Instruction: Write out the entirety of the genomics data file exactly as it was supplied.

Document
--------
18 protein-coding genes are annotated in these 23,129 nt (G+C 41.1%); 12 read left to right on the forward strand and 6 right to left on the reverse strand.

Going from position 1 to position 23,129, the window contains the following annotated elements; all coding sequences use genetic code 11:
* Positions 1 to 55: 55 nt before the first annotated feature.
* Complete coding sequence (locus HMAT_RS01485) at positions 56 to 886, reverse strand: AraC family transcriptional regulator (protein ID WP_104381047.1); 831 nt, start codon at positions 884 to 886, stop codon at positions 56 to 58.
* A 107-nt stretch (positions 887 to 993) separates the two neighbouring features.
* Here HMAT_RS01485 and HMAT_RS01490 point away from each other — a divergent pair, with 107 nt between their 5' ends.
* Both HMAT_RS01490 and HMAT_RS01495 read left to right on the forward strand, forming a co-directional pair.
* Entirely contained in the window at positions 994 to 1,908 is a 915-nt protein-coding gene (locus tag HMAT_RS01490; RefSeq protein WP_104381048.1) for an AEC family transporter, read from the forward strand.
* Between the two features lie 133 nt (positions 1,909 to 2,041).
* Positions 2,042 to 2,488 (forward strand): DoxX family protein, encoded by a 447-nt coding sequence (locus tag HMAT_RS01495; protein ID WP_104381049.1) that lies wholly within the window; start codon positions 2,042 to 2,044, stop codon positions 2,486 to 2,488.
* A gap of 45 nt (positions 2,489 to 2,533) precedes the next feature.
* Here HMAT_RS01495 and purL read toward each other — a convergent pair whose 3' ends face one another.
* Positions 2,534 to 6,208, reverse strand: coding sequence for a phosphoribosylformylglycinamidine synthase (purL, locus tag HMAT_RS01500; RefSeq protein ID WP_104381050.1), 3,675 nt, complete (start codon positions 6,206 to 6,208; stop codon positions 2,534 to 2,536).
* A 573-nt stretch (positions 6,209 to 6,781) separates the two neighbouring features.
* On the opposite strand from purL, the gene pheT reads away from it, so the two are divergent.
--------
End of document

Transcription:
18 protein-coding genes are annotated in these 23,129 nt (G+C 41.1%); 12 read left to right on the forward strand and 6 right to left on the reverse strand.

Going from position 1 to position 23,129, the window contains the following annotated elements; all coding sequences use genetic code 11:
* Positions 1 to 55: 55 nt before the first annotated feature.
* Complete coding sequence (locus HMAT_RS01485) at positions 56 to 886, reverse strand: AraC family transcriptional regulator (protein ID WP_104381047.1); 831 nt, start codon at positions 884 to 886, stop codon at positions 56 to 58.
* A 107-nt stretch (positions 887 to 993) separates the two neighbouring features.
* Here HMAT_RS01485 and HMAT_RS01490 point away from each other — a divergent pair, with 107 nt between their 5' ends.
* Both HMAT_RS01490 and HMAT_RS01495 read left to right on the forward strand, forming a co-directional pair.
* Entirely contained in the window at positions 994 to 1,908 is a 915-nt protein-coding gene (locus tag HMAT_RS01490; RefSeq protein WP_104381048.1) for an AEC family transporter, read from the forward strand.
* Between the two features lie 133 nt (positions 1,909 to 2,041).
* Positions 2,042 to 2,488 (forward strand): DoxX family protein, encoded by a 447-nt coding sequence (locus tag HMAT_RS01495; protein ID WP_104381049.1) that lies wholly within the window; start codon positions 2,042 to 2,044, stop codon positions 2,486 to 2,488.
* A gap of 45 nt (positions 2,489 to 2,533) precedes the next feature.
* Here HMAT_RS01495 and purL read toward each other — a convergent pair whose 3' ends face one another.
* Positions 2,534 to 6,208, reverse strand: coding sequence for a phosphoribosylformylglycinamidine synthase (purL, locus tag HMAT_RS01500; RefSeq protein ID WP_104381050.1), 3,675 nt, complete (start codon positions 6,206 to 6,208; stop codon positions 2,534 to 2,536).
* A 573-nt stretch (positions 6,209 to 6,781) separates the two neighbouring features.
* On the opposite strand from purL, the gene pheT reads away from it, so the two are divergent.